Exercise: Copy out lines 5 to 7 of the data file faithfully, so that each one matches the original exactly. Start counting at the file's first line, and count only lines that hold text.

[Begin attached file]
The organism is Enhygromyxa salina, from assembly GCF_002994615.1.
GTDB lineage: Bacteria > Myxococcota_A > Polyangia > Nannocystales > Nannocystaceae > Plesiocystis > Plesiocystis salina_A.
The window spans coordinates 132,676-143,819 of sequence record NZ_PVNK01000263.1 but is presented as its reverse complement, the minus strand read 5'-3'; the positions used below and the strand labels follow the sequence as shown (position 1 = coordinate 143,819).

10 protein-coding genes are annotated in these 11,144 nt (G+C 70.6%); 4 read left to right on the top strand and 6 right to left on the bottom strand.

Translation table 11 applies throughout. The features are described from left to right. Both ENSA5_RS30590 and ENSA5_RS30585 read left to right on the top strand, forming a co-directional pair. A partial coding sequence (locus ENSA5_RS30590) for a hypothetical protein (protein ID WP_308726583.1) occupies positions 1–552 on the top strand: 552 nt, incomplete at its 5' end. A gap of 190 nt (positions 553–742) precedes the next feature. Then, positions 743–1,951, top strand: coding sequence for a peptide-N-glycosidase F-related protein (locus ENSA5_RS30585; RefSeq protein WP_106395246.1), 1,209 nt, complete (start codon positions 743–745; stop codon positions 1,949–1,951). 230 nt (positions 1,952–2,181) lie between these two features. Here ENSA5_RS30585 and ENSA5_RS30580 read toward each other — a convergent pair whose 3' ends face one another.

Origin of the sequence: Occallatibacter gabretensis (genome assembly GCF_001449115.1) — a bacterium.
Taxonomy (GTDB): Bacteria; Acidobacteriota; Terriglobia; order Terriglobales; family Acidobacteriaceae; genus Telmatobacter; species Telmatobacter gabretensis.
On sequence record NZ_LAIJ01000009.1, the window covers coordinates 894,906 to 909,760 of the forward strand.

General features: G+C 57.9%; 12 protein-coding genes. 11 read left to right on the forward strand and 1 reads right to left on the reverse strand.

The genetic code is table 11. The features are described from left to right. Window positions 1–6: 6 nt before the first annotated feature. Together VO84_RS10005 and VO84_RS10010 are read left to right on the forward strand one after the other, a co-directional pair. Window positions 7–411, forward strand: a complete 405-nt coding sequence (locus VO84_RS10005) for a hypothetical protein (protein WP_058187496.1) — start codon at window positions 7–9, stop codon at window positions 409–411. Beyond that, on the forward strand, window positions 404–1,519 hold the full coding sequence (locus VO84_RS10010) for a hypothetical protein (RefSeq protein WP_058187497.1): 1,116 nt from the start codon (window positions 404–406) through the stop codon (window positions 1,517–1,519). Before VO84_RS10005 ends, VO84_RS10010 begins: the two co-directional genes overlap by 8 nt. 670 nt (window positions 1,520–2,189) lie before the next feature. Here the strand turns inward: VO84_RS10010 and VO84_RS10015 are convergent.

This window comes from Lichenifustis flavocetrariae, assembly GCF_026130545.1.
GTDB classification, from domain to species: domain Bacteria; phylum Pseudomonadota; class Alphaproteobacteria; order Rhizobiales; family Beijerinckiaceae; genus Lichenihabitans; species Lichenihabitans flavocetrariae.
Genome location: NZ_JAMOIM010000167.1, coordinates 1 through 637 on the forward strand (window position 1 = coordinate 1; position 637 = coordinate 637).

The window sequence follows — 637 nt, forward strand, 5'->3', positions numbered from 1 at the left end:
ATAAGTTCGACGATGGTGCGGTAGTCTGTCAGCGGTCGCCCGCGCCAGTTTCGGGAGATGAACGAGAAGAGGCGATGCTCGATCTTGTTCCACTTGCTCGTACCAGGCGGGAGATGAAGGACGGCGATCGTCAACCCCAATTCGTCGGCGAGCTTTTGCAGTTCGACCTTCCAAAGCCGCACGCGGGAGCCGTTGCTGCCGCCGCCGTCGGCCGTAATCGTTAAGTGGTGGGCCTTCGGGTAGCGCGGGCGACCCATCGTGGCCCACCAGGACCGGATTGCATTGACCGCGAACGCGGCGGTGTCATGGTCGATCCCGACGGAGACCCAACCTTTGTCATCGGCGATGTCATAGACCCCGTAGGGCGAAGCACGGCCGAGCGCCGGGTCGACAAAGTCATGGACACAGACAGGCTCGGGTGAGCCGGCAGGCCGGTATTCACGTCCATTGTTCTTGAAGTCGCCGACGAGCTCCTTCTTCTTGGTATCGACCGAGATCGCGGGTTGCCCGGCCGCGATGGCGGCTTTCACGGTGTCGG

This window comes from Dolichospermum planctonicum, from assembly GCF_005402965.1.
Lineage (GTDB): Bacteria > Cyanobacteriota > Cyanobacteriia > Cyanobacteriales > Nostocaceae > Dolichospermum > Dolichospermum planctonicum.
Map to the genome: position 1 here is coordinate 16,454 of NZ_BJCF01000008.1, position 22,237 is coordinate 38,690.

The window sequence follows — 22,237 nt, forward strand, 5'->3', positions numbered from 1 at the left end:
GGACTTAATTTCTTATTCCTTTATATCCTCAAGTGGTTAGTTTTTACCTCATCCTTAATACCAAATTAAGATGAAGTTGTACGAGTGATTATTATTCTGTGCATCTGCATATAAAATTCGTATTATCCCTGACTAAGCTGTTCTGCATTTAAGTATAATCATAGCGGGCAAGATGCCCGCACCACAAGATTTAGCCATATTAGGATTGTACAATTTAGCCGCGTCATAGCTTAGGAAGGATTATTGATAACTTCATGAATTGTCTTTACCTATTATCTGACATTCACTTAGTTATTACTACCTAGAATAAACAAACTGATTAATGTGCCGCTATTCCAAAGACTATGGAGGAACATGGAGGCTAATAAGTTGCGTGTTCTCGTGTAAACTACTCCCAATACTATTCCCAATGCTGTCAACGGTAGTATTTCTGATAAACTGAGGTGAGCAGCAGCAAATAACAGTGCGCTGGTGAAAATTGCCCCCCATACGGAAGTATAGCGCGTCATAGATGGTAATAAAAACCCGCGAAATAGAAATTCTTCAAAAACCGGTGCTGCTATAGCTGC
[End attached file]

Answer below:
Translation table 11 applies throughout. The features are described from left to right. Both ENSA5_RS30590 and ENSA5_RS30585 read left to right on the top strand, forming a co-directional pair. A partial coding sequence (locus ENSA5_RS30590) for a hypothetical protein (protein ID WP_308726583.1) occupies positions 1–552 on the top strand: 552 nt, incomplete at its 5' end. A gap of 190 nt (positions 553–742) precedes the next feature. Then, positions 743–1,951, top strand: coding sequence for a peptide-N-glycosidase F-related protein (locus ENSA5_RS30585; RefSeq protein WP_106395246.1), 1,209 nt, complete (start codon positions 743–745; stop codon positions 1,949–1,951). 230 nt (positions 1,952–2,181) lie between these two features. Here ENSA5_RS30585 and ENSA5_RS30580 read toward each other — a convergent pair whose 3' ends face one another.

Origin of the sequence: Occallatibacter gabretensis (genome assembly GCF_001449115.1) — a bacterium.
Taxonomy (GTDB): Bacteria; Acidobacteriota; Terriglobia; order Terriglobales; family Acidobacteriaceae; genus Telmatobacter; species Telmatobacter gabretensis.